Not everyone needs a big, expensive, all-touch cell phone, not to mention the often hefty monthly carrier plans that go along with them. And at $49.99 on contract with a $15 minimum monthly data plan, HTC’s Android 2.3.3-equipped Status–a.k.a. ChaCha–is a neat little social/messaging gadget for those who like technology but don’t want to make it the focus of their lives. By the way, I think the physical and visual software design is as much of a draw as any other bullet point on the Status product sheet.
That isn’t to say that Status doesn’t feature some cool tech: it does. The Sense UI includes access to HTC Hub, where users can download sleek themes and sound sets, and the widgets and UI are just as nifty as the latest top-of-the-line HTC Android. But, with its diminutive landscape-oriented 2.6-inch display at 320 X 480 (which requires the phone be held sideways for many games), 800MHz processor, and 512MB RAM/ROM, the bladerunners out there aren’t likely to jump on Status as the hot new item in the mobile world. This phone is worth a look though, and handles its own in the right context.
Status does have some unique and practical features, and there certainly is an audience for this device. Status actually represents the kind of mobile I would like to have at the moment, but AT&T coverage is horrible at my home. The most high profile of the features is the Facebook button, which allows you to post rapidly, share media, check Facebook Places (with a long-press), and more. It’s the first phone to sport such a button, and the exclusive has garnered the Status more attention than anything else.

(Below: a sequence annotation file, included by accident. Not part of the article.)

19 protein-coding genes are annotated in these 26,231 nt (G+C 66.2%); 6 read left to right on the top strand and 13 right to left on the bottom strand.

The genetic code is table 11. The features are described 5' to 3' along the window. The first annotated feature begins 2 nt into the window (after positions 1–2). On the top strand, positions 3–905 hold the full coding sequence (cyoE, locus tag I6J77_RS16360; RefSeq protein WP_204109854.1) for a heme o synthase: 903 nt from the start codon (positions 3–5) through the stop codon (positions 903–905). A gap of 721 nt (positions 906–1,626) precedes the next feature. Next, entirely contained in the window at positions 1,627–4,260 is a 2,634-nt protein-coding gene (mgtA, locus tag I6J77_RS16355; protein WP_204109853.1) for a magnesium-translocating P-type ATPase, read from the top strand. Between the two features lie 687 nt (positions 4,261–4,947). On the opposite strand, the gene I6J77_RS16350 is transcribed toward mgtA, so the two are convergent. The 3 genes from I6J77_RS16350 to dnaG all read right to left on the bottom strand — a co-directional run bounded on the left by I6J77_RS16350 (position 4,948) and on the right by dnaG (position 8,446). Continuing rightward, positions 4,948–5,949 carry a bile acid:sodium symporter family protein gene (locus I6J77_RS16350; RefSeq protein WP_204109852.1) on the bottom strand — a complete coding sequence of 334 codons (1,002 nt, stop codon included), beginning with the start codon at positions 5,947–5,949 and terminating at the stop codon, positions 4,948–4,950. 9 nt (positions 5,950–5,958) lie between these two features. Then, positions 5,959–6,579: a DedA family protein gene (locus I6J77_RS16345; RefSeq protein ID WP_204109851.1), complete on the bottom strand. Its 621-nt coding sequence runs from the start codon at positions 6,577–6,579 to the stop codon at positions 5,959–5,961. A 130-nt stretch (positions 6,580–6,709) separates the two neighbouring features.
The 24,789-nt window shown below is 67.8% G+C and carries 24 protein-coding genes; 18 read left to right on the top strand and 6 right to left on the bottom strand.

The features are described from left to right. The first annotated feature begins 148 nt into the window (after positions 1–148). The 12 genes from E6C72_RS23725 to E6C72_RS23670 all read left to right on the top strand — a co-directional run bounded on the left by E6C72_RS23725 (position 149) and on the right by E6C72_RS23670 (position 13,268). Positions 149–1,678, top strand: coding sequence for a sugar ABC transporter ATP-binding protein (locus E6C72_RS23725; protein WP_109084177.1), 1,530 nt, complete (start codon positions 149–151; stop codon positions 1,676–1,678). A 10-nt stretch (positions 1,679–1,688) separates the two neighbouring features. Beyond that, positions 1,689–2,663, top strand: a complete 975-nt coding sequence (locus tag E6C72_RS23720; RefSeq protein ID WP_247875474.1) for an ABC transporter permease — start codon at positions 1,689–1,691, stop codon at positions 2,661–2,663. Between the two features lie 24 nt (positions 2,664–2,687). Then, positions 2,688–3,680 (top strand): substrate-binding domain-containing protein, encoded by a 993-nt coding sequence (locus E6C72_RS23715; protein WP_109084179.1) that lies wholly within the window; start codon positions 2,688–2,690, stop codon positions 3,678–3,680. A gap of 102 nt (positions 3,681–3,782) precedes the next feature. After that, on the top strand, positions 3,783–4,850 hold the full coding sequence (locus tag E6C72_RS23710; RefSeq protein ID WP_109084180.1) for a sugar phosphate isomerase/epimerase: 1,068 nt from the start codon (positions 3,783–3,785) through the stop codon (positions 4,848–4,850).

The hardware keyboard that sits exposed below the screen is a huge benefit for avid texters. The keys feel great and are easy to adapt to. And, for those that have a need, holding a key down results in a stream of repeat characters, rather than an alternate symbol. I rarely type “wwwwwwwwwwwwwwwww,” so I would prefer a preference setting for this behavior. I’ve also found the light sensor trigger settings to be a bit off: I only get the back-lit keyboard and capacitive menu buttons when I’m in very dark environments, and would like to be able to adjust this.
Minor complaints aside, the Status is a nice looking little phone (hello, HTC chin!) and I’m having a lot of fun with it. The price is very reasonable and the gadget does what I need it to do for my testing. We will have a full review with photo and video samples soon. AT&T will be selling Status on July 17th.